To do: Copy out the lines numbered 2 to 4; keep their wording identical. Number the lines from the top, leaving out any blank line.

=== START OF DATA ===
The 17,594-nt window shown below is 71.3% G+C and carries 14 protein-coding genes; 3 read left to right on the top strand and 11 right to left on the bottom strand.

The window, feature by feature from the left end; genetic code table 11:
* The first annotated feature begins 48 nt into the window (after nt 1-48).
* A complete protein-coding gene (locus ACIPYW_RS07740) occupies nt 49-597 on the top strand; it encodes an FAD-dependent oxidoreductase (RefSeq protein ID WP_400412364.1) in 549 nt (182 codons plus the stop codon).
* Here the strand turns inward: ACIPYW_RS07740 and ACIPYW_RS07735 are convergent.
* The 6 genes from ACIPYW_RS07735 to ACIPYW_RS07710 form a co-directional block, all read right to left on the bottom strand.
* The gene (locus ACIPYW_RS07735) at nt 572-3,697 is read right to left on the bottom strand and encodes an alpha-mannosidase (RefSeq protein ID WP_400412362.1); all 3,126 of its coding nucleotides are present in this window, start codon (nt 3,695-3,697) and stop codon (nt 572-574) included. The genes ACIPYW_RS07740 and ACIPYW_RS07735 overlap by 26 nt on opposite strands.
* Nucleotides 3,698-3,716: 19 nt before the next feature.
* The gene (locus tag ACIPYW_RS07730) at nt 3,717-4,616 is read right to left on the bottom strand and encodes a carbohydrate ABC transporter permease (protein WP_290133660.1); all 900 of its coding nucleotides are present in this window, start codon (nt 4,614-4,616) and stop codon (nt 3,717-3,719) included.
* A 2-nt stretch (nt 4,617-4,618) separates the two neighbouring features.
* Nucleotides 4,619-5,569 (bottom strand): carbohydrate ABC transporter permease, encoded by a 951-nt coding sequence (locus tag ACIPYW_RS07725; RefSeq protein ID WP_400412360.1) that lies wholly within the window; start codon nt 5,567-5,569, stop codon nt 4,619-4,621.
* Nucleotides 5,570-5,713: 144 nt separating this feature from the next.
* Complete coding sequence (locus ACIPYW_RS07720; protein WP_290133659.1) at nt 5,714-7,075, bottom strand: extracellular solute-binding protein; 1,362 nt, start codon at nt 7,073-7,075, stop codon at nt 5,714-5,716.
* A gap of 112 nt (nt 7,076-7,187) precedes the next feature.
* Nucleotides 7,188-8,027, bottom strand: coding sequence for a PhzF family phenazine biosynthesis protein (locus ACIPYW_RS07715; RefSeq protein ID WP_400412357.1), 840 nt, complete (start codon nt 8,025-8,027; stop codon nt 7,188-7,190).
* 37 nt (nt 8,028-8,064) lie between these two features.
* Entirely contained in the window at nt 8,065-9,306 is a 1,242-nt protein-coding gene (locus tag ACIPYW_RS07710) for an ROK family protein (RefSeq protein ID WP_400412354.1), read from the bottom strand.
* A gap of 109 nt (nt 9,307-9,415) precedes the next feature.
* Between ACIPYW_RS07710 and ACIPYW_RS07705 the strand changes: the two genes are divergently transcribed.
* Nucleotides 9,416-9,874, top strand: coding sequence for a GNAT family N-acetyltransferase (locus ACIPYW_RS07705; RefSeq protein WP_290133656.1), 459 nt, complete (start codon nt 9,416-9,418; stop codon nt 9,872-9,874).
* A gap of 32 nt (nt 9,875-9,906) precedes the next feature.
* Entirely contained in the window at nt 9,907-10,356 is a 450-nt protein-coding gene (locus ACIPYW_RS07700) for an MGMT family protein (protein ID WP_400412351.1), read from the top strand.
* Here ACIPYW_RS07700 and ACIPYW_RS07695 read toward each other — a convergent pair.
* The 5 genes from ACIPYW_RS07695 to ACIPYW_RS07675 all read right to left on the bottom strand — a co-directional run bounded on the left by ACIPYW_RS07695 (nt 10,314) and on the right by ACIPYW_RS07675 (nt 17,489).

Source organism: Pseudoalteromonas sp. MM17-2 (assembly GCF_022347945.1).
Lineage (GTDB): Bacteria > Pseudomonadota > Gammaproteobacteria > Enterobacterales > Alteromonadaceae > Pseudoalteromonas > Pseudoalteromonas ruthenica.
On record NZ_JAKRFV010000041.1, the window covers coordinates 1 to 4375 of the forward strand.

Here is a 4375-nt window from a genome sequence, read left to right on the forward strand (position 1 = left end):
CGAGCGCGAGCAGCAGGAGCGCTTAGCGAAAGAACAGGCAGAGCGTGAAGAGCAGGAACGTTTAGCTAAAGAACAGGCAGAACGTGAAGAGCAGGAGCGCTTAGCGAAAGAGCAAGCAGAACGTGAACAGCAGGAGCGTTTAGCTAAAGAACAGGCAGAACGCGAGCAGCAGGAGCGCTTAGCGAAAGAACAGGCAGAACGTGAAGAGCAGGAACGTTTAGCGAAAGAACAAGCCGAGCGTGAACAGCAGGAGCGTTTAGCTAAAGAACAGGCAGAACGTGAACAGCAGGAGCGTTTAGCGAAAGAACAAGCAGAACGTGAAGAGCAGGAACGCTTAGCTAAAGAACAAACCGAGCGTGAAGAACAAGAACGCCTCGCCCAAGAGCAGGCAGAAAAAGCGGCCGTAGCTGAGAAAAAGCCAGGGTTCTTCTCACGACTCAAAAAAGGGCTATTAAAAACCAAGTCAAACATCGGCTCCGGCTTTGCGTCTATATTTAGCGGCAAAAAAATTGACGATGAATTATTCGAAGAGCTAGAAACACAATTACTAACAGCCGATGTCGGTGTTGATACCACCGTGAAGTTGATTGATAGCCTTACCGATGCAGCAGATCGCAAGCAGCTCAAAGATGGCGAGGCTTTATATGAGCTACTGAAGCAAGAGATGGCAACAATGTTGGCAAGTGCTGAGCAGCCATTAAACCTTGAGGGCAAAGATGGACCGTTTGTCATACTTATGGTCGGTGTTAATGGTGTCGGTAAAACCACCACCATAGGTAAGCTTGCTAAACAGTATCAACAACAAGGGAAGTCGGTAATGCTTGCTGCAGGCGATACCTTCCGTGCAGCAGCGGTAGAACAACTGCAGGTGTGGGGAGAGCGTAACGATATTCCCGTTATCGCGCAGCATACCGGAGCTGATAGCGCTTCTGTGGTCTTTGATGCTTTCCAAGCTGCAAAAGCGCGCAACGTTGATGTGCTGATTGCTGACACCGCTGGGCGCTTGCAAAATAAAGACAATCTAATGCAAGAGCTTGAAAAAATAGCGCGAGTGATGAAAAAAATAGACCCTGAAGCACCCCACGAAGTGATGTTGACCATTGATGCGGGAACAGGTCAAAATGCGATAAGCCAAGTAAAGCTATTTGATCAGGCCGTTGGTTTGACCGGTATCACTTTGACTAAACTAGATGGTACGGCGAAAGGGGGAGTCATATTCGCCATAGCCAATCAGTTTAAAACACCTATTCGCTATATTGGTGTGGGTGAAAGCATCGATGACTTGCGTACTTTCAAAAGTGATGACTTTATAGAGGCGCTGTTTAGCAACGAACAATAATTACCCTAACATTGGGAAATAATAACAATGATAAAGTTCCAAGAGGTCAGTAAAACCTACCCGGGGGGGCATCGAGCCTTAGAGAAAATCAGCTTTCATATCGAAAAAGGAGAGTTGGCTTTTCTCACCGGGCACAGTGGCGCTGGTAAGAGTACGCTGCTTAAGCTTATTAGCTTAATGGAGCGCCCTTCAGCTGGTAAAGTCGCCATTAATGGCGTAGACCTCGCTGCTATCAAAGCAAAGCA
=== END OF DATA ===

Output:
The window, feature by feature from the left end; genetic code table 11:
* The first annotated feature begins 48 nt into the window (after nt 1-48).
* A complete protein-coding gene (locus ACIPYW_RS07740) occupies nt 49-597 on the top strand; it encodes an FAD-dependent oxidoreductase (RefSeq protein ID WP_400412364.1) in 549 nt (182 codons plus the stop codon).